‘Money Laundering and the Illegal Wildlife Trade’ report : by FATF
•Recently, the Financial Action Task Force (FATF) has released the first global report on the Illegal Wildlife Trade (IWT) named, “Money Laundering and the Illegal Wildlife Trade”
•The report has also described Illegal Wildlife Trade (IWT) as a “global threat”, which also has links with other organised crimes like modern slavery, drug trafficking and arms trade
•The illegal trade is estimated to generate revenues of up to $23 billion a year
•It has been observed that the criminals are relying on “established” methods to launder proceeds from IWT, including mobile or social media-based payments, third party payments and the placement and layering of funds through the formal financial sector.
【The report comes amid increasing international concern that the crime could lead to more zoonotic diseases in the future】
Navigating the New Normal campaign : NITI Aayog
•The portal focuses on easy implementation of four key behaviours in the unlock phase: [It lays emphasis on the Behaviour Change Model for living with Covid-19.]
1. mask-wearing (essential focus)
2. social distancing,
3. Hand hygiene,
4. Not spitting in public.
•The campaign has two parts:
1. Covid-safe behavioural norms: The first is a web portal, containing resources informed by behavioural science and the use of nudge and social norms theory, related to Covid-safe behavioural norms during the ongoing Unlock phase, and
2. Wearing of Masks: The second is a media campaign focused on the wearing of masks.
Increased Ozone Pollution levels
•Recently, the Centre for Science and Environment (CSE) has observed an increase in ozone (a harmful pollutant) levels in the several cities of the country
•It has also observed that the particulate matter and nitrous oxide levels fell during the lockdown to control Covid-19 outbreak
•The ozone is primarily a “sunny weather problem” in India as the presence of sunlight has a direct impact on formation of ground level ozone.
•Heat acts as a catalyst, facilitating photochemical reactions. Hence, higher concentrations of ozone are seen during the summer months.
[Additionally, the intense heat waves are one of the factors responsible for increased ozone levels in the country.]
• ‘Good’ ozone present in the earth’s ozone layer protects human beings from harmful Ultraviolet (UV) radiation whereas the ground level ozone is highly reactive and can have adverse impacts on human health
•It is a disease caused by infection with leishmania parasites
•Kala-azar is endemic to the Indian subcontinent in 119 districts in four countries (Bangladesh, Bhutan, India and Nepal).
•This disease is the second-largest parasitic killer in the world
•Recently, a team of researchers from the National Centre for Cell Science (NCCS), Pune have found new biomolecules to fight drug resistance in Kala- azar (visceral leishmaniasis)
•Leishmaniasis: It is a neglected tropical disease affecting almost 100 countries including India.
[It is caused by a parasite called Leishmania, which is transmitted through the bite of sand flies]
•It was initiated by the non-profit Pollinator Partnership and the USA’ Senate in 2007
•Around 40% of invertebrate pollinator species, particularly bees and butterflies, face extinction across the world.
•In India, wild honeybees of the genus Apis, including the Asian bee and the little bee, have declined steadily for the past 30 years.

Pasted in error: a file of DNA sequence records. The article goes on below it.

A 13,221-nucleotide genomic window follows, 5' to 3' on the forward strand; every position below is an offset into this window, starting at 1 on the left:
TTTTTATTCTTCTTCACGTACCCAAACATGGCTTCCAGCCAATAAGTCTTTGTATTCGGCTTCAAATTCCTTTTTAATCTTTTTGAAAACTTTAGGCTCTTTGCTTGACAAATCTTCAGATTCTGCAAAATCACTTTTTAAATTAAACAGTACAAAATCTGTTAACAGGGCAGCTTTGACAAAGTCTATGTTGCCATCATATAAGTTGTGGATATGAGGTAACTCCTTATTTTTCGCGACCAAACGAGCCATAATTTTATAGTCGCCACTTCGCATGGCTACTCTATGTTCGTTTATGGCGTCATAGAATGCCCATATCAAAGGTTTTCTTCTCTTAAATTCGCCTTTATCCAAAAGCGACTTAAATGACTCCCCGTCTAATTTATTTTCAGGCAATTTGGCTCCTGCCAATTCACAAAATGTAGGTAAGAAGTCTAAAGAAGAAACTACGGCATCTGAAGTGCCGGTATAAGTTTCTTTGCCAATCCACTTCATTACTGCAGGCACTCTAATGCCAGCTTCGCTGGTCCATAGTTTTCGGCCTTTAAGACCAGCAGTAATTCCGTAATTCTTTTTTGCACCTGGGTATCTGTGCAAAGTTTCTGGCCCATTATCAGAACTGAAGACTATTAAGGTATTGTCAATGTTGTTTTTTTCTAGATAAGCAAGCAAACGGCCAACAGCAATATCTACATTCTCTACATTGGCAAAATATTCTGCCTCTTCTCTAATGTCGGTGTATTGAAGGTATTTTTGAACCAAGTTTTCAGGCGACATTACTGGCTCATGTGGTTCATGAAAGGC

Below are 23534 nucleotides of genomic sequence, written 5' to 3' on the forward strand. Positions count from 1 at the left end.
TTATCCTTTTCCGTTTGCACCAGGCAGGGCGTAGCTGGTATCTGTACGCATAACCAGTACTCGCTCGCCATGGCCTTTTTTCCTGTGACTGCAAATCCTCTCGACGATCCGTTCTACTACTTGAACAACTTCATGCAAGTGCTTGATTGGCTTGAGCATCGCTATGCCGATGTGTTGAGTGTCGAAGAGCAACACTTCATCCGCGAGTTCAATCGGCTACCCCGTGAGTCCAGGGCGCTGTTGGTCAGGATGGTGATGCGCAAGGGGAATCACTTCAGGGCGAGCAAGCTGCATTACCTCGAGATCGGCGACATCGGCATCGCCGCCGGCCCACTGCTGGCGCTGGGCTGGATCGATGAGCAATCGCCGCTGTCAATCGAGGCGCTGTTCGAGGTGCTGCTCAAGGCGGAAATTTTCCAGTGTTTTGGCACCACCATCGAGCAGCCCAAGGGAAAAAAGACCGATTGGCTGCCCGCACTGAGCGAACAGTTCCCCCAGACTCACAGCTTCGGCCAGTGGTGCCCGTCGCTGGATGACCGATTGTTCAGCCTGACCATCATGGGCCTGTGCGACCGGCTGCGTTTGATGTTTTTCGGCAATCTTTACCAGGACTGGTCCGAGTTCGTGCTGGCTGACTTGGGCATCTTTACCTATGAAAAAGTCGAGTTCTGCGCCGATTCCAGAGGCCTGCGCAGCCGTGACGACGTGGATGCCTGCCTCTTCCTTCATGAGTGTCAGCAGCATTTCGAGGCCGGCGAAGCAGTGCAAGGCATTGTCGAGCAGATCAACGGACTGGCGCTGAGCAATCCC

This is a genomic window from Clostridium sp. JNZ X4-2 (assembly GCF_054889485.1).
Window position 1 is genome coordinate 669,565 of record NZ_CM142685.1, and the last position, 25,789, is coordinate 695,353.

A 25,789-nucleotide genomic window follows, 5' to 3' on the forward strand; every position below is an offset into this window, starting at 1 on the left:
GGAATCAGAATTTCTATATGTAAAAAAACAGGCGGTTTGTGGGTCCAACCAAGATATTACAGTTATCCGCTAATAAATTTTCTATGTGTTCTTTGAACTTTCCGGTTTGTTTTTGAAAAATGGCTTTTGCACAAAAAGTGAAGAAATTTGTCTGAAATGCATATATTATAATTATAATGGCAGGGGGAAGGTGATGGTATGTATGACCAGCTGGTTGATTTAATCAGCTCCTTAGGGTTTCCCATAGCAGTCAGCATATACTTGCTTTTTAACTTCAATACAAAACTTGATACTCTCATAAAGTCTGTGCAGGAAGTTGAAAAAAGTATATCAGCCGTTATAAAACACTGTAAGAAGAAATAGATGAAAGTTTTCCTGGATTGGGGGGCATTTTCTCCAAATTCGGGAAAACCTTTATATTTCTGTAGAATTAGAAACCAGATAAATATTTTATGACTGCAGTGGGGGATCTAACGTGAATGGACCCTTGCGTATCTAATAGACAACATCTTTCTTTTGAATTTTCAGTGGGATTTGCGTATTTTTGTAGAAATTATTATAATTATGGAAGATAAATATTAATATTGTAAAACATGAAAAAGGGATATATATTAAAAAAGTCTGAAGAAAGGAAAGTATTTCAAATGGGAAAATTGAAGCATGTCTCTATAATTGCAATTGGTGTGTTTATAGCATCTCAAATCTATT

•Reasons for the Decline
1. Land-use change and fragmentation.
2. Changes in agricultural practices including the use of chemical pesticides, fungicides and insecticides.
3. Change in the cropping pattern and crops like the cultivation of Genetically Modified Organisms (GMOs) and mono-cropping.
4. High environmental pollution from nitrogen and heavy metals.
5. Growth of invasive alien species.
6. Higher temperatures associated with climate change. etc.
What are Pollinators?
•Vectors that move pollen within the flower and from flower to flower are called pollinators.
•Recently, the National Centre for Polar and Ocean Research (NCPOR) has carried out the study of Coccolithophores and found that there is a decrease in the concentration of oceanic calcium carbonate (CaCO3) in the southern Indian ocean
•Coccolithophores are single-celled algae living in the upper layers of the world’s oceans.
•They calcify marine phytoplankton that produce up to 40% of open ocean calcium carbonate and are responsible for 20% of the global net marine primary productivity.
•They build exoskeletons from individual CaCO3 plates consisting of chalk and seashells.
Electricity (Amendment) Bill 2020
•Recently, the Central government has introduced the Electricity (Amendment) Bill 2020 to amend various provisions in the Electricity Act 2003
•It aims to address critical issues weakening the commercial and investment activities in the electricity sector
•The current challenges plaguing the Indian power sector is derived from negligence in addressing the structural issues.
•Also bringing transparency and accountability to protect the interest of consumers and ensuring healthy growth of the power sector.
•Instead of the separate Selection Committee (for appointment of Chairperson and members of State Electricity Regulatory Commissions-SERCs), there is a proposal to set up a National Selection Committee
•India is a signatory to the Paris Climate Agreement. It is therefore proposed to have a separate policy for the development and promotion of generation of electricity from renewable sources of energy.
•Introduction of Direct Benefit Transfer will be beneficial for both the State Governments and as well as Distribution Companies